When Joe Biden and Vladimir Putin meet virtually on Tuesday, the two presidents will have to negotiate a history of mutual suspicion as they take on the urgent issue of a major Russian military build-up on the border with Ukraine.
The key question hanging over the talks – and a subject of deep debate among analysts and political leaders – is whether Putin can actually launch a cross-border invasion, or whether he will be able to pressure Biden into guaranteeing former Soviet Ukraine. Whether or not NATO is using troops to become a launchpad.
From Russia’s harsh treatment of dissidents to the presence of ransomware hackers on Russian soil to Moscow’s support for an oppressive regime in Syria, the two have a rough list of other differences up in the air.
But the magnitude of the Russian buildup near Ukraine — the Kremlin could plan an offensive as early as 2022, that could involve 175,000 troops, according to US intelligence obtained by The Washington Post and other outlets — in Washington and across Europe Red flags have been raised.
Many analysts are skeptical that Putin will proceed with an invasion – which will inevitably prompt international condemnation and perhaps new sanctions – but at least some take a deeper view.
“Putin has raised the stakes fast. He is no longer bluffing,” said Tatiana Stanovaya, founder of political consultant R.Politic Center and a non-resident scholar at the Carnegie Moscow Center.
“He is ready to take a desperate step,” she told Agence France-Presse on Sunday.
The impending crisis could be the toughest test to date for the 78-year-old US president’s foreign policy savvy and clout.
Biden and Putin – who is expected to speak around Washington time on Tuesday afternoon – have a history together.
They first met in person in the Kremlin in 2011. Then-Vice President Biden later said he told the Russian leader, “I don’t think you have a soul”, to which Biden says, Putin responds, “We understand each other.”
They met again in 2014 in Geneva to deal with the now familiar issue of Russian military pressure on Ukraine.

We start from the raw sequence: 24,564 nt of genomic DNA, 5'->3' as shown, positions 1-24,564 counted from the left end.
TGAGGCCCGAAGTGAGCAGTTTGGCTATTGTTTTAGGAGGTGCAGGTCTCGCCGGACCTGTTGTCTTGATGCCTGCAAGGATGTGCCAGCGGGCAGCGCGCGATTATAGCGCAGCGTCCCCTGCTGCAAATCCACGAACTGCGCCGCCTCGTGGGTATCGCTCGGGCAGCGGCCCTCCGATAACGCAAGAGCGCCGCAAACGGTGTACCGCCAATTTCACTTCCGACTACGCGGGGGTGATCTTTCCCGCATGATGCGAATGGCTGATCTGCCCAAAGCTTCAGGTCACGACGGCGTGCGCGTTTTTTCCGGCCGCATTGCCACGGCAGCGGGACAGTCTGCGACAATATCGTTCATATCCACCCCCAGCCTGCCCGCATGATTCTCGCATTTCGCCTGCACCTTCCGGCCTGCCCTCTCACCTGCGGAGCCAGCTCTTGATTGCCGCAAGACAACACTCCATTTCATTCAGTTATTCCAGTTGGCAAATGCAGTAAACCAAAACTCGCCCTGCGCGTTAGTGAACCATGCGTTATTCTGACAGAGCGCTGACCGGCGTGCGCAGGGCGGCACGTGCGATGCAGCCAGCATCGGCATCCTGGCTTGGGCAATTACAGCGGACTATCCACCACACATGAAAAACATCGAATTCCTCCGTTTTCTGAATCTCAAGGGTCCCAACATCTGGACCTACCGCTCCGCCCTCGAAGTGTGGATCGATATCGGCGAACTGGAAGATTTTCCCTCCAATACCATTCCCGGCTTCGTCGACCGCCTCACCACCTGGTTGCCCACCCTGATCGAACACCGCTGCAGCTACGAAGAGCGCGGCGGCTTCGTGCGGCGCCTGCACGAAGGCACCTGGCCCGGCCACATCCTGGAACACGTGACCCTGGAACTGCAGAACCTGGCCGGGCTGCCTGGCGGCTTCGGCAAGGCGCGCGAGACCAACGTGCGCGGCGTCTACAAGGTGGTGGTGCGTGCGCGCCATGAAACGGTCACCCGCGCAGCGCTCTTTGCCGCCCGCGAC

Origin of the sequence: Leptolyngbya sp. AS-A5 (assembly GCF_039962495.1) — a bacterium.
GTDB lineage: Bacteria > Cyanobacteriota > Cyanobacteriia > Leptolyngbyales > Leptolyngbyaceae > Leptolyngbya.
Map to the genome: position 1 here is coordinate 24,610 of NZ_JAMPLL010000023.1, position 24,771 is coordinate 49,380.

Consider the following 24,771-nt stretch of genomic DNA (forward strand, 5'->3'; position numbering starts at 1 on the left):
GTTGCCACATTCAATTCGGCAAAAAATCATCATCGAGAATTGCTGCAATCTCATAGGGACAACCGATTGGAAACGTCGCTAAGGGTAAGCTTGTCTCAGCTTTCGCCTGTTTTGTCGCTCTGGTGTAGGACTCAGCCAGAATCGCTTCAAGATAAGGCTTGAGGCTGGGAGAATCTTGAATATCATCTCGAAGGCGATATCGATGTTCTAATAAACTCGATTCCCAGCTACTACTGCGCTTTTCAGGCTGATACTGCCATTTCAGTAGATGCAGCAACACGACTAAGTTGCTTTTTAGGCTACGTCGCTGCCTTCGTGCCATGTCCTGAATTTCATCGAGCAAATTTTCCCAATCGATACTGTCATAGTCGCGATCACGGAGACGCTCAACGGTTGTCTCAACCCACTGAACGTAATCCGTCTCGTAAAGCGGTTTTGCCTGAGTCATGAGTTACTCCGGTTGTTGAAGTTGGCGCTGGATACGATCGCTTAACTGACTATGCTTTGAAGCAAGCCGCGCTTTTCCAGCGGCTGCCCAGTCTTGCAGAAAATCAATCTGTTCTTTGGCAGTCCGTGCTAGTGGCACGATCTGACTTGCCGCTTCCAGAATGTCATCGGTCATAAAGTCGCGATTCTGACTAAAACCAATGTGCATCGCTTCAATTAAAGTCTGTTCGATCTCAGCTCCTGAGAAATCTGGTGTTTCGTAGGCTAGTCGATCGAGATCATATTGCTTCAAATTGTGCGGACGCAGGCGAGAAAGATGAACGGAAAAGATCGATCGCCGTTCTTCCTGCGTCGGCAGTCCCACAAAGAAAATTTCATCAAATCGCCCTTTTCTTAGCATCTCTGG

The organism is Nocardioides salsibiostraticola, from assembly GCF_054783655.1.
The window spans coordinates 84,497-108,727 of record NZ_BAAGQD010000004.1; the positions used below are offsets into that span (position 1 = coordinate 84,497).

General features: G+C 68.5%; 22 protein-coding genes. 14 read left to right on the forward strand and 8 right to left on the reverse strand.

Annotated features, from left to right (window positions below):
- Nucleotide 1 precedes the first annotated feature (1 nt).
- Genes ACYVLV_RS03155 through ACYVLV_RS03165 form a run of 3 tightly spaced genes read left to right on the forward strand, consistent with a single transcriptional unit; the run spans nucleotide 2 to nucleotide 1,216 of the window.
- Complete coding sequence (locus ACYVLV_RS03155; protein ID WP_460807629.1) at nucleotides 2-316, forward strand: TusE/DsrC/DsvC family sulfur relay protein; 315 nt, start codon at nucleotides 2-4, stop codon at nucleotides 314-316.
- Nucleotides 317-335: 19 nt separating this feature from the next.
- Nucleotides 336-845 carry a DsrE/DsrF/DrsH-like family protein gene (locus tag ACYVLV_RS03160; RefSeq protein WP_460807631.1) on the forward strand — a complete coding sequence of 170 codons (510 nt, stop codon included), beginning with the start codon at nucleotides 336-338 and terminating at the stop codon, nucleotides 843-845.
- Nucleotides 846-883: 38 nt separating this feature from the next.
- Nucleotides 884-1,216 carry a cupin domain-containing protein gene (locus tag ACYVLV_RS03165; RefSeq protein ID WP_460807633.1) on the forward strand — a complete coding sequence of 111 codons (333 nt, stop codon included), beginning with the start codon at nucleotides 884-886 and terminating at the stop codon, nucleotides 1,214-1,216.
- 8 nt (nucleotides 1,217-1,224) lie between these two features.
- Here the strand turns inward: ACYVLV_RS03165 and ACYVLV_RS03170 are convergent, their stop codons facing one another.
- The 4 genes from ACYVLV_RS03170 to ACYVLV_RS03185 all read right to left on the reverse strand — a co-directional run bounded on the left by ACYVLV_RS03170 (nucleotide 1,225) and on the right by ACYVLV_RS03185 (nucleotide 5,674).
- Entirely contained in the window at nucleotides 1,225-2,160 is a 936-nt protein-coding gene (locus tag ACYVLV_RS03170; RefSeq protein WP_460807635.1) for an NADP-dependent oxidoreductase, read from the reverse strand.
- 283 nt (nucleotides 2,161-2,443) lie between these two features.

And they met with Biden for the first time as president on June 16 of this year in Geneva.
Contacts have continued since then, with Putin seen as eager to pressure Biden at another in-person summit as a way to project equality on the world stage.
On Friday, Biden vowed to make it “very, very difficult” for Russia to launch an invasion, but did not say how.
Putin has warned the West and Kiev against crossing the Kremlin’s “red lines”, including making weapons in Ukraine.
Biden later replied, “I will not accept anyone’s red line.”
Some analysts said Russia, concerned about Ukraine’s growing ties with NATO, is pressing to reduce that movement.
Following Putin’s leadership, Russian Foreign Minister Sergei Lavrov last week asked US Secretary of State Antony Blinken to provide “security guarantees” that NATO would not come close to Russia’s border.
Stanovaya said this could be Putin’s bottom line: “Either NATO provides guarantees or Russia attacks Ukraine,” she said.
Russia has continued to deny any war intent, instead accusing the West of provocations in the Black Sea.
NATO recognized Kiev as one of the so-called “Advanced Opportunity Partners” in June 2020, potentially a step towards membership.
Former US Secretary of State for European Affairs Heather Conley said she believed Putin was willing to apply “enormous pressure” to the Ukraine standoff.
Conley, who is affiliated with the Center for Strategic and International Studies, said he is ready for another in-person summit with Biden. And he wants to loosen Western ties with Ukraine, which he said is seen by some as “a sort of NATO aircraft carrier”.
Fyodor Lukyanov, a prominent political analyst close to the Kremlin, said he doubts Biden and Putin will agree on anything concrete on Tuesday, but he does not expect hostilities to break down if talks fail.
“No, this is a frenzy fueled by the West,” he told AFP on Sunday. “Wars start suddenly. If it starts, it will start differently.”
Moscow annexed Crimea from Ukraine in 2014 and has since supported the separatist forces fighting Kiev. More than 13,000 people have died in the conflict.
What if the virtual meeting between rival leaders goes awry on Tuesday?
If Russia fails to obtain housing, Conley said, and all attempts at diplomacy fail, he means “Mr. Putin will use military means to achieve his political objective.”